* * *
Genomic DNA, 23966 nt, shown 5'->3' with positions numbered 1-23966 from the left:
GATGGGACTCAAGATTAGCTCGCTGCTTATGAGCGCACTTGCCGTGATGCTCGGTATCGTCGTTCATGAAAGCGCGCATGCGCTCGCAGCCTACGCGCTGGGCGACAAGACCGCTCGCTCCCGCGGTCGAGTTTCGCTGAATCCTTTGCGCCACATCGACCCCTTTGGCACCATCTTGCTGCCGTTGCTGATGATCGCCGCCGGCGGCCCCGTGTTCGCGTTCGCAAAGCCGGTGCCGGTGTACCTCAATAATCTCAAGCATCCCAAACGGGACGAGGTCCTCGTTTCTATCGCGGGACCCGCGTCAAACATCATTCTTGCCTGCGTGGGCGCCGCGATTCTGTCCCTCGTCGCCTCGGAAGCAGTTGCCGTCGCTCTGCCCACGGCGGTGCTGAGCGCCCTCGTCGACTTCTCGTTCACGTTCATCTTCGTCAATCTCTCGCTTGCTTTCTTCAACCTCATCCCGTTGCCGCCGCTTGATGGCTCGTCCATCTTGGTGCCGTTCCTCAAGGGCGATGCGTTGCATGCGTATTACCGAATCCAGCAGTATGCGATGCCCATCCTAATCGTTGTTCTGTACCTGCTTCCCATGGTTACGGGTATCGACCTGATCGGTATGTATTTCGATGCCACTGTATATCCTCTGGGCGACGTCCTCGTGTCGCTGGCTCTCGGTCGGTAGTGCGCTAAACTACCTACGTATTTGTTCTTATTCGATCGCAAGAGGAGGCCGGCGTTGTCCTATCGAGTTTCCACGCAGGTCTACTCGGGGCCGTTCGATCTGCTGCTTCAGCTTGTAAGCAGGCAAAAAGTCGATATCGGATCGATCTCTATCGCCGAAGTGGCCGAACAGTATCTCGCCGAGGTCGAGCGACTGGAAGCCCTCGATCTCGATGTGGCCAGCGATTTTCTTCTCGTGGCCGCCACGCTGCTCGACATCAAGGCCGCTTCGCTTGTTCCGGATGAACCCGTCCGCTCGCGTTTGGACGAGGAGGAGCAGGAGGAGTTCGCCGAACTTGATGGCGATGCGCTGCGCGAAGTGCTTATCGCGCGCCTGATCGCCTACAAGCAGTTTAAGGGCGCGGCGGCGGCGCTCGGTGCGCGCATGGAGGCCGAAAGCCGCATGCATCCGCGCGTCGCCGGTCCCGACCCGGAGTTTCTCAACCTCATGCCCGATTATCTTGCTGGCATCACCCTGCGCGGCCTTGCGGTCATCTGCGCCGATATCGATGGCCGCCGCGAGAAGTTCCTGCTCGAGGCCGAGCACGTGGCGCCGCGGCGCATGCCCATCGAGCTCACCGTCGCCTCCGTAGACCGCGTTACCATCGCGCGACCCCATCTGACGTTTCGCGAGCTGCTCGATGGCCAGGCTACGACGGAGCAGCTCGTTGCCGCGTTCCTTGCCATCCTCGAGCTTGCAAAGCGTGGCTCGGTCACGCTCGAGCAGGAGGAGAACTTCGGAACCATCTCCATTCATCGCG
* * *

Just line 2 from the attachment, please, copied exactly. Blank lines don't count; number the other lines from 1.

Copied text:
GATGGGACTCAAGATTAGCTCGCTGCTTATGAGCGCACTTGCCGTGATGCTCGGTATCGTCGTTCATGAAAGCGCGCATGCGCTCGCAGCCTACGCGCTGGGCGACAAGACCGCTCGCTCCCGCGGTCGAGTTTCGCTGAATCCTTTGCGCCACATCGACCCCTTTGGCACCATCTTGCTGCCGTTGCTGATGATCGCCGCCGGCGGCCCCGTGTTCGCGTTCGCAAAGCCGGTGCCGGTGTACCTCAATAATCTCAAGCATCCCAAACGGGACGAGGTCCTCGTTTCTATCGCGGGACCCGCGTCAAACATCATTCTTGCCTGCGTGGGCGCCGCGATTCTGTCCCTCGTCGCCTCGGAAGCAGTTGCCGTCGCTCTGCCCACGGCGGTGCTGAGCGCCCTCGTCGACTTCTCGTTCACGTTCATCTTCGTCAATCTCTCGCTTGCTTTCTTCAACCTCATCCCGTTGCCGCCGCTTGATGGCTCGTCCATCTTGGTGCCGTTCCTCAAGGGCGATGCGTTGCATGCGTATTACCGAATCCAGCAGTATGCGATGCCCATCCTAATCGTTGTTCTGTACCTGCTTCCCATGGTTACGGGTATCGACCTGATCGGTATGTATTTCGATGCCACTGTATATCCTCTGGGCGACGTCCTCGTGTCGCTGGCTCTCGGTCGGTAGTGCGCTAAACTACCTACGTATTTGTTCTTATTCGATCGCAAGAGGAGGCCGGCGTTGTCCTATCGAGTTTCCACGCAGGTCTACTCGGGGCCGTTCGATCTGCTGCTTCAGCTTGTAAGCAGGCAAAAAGTCGATATCGGATCGATCTCTATCGCCGAAGTGGCCGAACAGTATCTCGCCGAGGTCGAGCGACTGGAAGCCCTCGATCTCGATGTGGCCAGCGATTTTCTTCTCGTGGCCGCCACGCTGCTCGACATCAAGGCCGCTTCGCTTGTTCCGGATGAACCCGTCCGCTCGCGTTTGGACGAGGAGGAGCAGGAGGAGTTCGCCGAACTTGATGGCGATGCGCTGCGCGAAGTGCTTATCGCGCGCCTGATCGCCTACAAGCAGTTTAAGGGCGCGGCGGCGGCGCTCGGTGCGCGCATGGAGGCCGAAAGCCGCATGCATCCGCGCGTCGCCGGTCCCGACCCGGAGTTTCTCAACCTCATGCCCGATTATCTTGCTGGCATCACCCTGCGCGGCCTTGCGGTCATCTGCGCCGATATCGATGGCCGCCGCGAGAAGTTCCTGCTCGAGGCCGAGCACGTGGCGCCGCGGCGCATGCCCATCGAGCTCACCGTCGCCTCCGTAGACCGCGTTACCATCGCGCGACCCCATCTGACGTTTCGCGAGCTGCTCGATGGCCAGGCTACGACGGAGCAGCTCGTTGCCGCGTTCCTTGCCATCCTCGAGCTTGCAAAGCGTGGCTCGGTCACGCTCGAGCAGGAGGAGAACTTCGGAACCATCTCCATTCATCGCG